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[web] Javascript question, probably stupid.

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I just started tinkering with web development again, after having completely ignored it for years, so I'm probably just making an incredibly stupid mistake here. I just wanted a little function that would toggle a comments section on a blog--using the script.aculo.us toggle blind effect. The effect works fine, but my "one comments section at a time" constraint isn't working. I just keep the div name of the currently displayed div in a string, and act accordingly. The problem seems to be that the string isn't being set. I have that alert at the top for debugging, and every time the function is called it shows the value of displayedCommentDiv as "none", meaning that it isn't being set. Any obvious mistakes here? I thought it looked pretty straightforward. [sad]
var displayedCommentDiv = 'none'
function toggleCommentDiv(newDisplayedCommentDiv)
{
  alert("Old: " + displayedCommentDiv + "  New: " + newDisplayedCommentDiv)
  
  // If we are just toggling off the current comments div, set 
  // displayedCommentDiv to 'none'
  if (newDisplayedCommentDiv == displayedCommentDiv) {
      displayedCommentDiv = 'none'
      Effect.toggle(newDisplayedCommentDiv, 'blind', {duration:0.2})
  }
  // Otherwise, toggle both divs, and store new div in displayedCommentDiv
  else {
      Effect.toggle(newDisplayedCommentDiv, 'blind', {duration:0.2})
      Effect.toggle(displayedCommentDiv, 'blind', {duration:0.2})
      displayedCommentDiv = newDisplayedCommentDiv
  }
}


[Edited by - smitty1276 on July 14, 2007 1:17:45 PM]

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Try putting your function into a variable and calling it from there:


var displayedCommentDiv = 'none';
var toggleCommentDiv = function(newDisplayedCommentDiv)
{
alert("Old: " + displayedCommentDiv + " New: " + newDisplayedCommentDiv)

// If we are just toggling off the current comments div, set
// displayedCommentDiv to 'none'
if (newDisplayedCommentDiv == displayedCommentDiv) {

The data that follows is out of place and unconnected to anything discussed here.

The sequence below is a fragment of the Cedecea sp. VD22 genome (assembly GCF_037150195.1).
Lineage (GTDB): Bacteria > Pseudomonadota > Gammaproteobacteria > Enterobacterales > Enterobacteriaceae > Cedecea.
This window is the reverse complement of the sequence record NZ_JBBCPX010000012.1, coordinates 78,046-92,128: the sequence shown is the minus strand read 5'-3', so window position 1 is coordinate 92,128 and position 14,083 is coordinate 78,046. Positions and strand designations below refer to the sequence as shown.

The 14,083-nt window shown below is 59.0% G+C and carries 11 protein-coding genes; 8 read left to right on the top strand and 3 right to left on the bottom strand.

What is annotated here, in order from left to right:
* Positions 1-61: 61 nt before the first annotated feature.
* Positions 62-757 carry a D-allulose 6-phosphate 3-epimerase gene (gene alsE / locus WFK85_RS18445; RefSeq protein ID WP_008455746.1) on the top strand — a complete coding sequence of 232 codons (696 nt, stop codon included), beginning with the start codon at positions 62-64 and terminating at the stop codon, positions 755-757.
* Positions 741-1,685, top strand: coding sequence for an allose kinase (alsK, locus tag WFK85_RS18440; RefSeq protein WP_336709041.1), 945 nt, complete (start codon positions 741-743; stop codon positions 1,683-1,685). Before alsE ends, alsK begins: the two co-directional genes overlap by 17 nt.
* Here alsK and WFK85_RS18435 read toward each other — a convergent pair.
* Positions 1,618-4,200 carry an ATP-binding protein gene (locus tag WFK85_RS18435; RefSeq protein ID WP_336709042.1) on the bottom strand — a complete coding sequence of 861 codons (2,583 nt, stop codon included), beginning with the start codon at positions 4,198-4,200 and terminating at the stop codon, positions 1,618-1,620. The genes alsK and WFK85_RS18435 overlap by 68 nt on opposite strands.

displayedCommentDiv = 'none';
Effect.toggle(newDisplayedCommentDiv, 'blind', {duration:0.2});
}
// Otherwise, toggle both divs, and store new div in displayedCommentDiv
else {
Effect.toggle(newDisplayedCommentDiv, 'blind', {duration:0.2});
Effect.toggle(displayedCommentDiv, 'blind', {duration:0.2});
displayedCommentDiv = newDisplayedCommentDiv;
}
};





I haven't tested this, but see if it works better for you since it's a variable containing a function, not a function trying to access an outside variable.

I'd also include the semicolon at the end of each command. It's not necessary for each one, but better safe than sorry (and it's more consistent).

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A javascript toggle function that doesn't need to track anything:

function toggle(divID)
{
var block = document.getElementById(divID);
if(block != null)
{
if(block.style.display == "none")
{
block.style.display = "block";
}
else
{
block.style.display = "none";
}
}
}


The order of the if/else conditions is significant. If you don't run the script I have below, then the block.style.display property will have no value, so the browser will use the default value of "block". In that case, you want to hide it. If you change the order of the conditions, i.e. doing "if(block.style.display == "block"){block.style.display = "none";}", then the first click won't appear to do anything.

if you need the divs hidden at start:

window.onload = function()
{
var arr = document.getElementsByTagName("div");
for(var i = 0; i < arr.length; ++i)
{
if(arr.className == "hidden")
{
arr.style.display = "none";
}
}
}


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